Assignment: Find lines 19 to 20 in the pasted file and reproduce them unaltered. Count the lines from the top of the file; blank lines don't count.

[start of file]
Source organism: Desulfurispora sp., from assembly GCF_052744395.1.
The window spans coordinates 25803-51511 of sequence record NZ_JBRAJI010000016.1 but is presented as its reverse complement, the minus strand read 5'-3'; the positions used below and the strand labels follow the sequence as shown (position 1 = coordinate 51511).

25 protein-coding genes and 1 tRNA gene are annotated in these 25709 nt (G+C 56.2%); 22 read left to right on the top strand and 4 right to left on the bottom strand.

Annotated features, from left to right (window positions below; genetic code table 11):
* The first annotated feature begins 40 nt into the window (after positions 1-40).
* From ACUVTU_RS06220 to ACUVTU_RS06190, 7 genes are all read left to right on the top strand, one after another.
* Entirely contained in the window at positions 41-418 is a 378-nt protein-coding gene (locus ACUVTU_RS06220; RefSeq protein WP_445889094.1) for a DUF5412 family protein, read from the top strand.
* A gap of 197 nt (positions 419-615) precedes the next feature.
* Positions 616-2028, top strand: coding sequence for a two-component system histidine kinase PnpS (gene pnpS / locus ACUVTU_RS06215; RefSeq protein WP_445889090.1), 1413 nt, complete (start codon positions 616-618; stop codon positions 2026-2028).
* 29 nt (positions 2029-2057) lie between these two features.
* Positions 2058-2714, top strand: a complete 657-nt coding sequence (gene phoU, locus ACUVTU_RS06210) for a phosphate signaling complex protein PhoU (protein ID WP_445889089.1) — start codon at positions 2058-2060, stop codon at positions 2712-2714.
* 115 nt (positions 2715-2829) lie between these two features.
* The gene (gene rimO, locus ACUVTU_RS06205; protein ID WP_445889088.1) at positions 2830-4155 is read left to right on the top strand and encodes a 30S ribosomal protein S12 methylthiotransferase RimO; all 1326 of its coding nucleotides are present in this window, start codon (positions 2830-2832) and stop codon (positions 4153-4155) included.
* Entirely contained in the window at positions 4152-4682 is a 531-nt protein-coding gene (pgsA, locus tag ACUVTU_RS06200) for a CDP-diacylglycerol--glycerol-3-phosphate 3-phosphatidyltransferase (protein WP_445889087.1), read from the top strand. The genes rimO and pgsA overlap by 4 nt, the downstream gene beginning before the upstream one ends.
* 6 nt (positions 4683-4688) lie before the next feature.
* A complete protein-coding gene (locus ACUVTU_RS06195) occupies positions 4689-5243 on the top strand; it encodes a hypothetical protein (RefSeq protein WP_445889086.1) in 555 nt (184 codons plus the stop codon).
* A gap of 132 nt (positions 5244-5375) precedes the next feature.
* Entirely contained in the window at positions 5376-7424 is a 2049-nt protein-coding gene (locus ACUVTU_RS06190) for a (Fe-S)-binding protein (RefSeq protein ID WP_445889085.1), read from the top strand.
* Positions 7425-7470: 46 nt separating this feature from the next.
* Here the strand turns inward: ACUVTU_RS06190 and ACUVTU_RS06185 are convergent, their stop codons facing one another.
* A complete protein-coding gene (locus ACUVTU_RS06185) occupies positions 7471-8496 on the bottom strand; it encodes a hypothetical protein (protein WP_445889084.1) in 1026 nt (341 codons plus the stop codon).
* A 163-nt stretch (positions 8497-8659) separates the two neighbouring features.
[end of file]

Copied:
* Positions 7425-7470: 46 nt separating this feature from the next.
* Here the strand turns inward: ACUVTU_RS06190 and ACUVTU_RS06185 are convergent, their stop codons facing one another.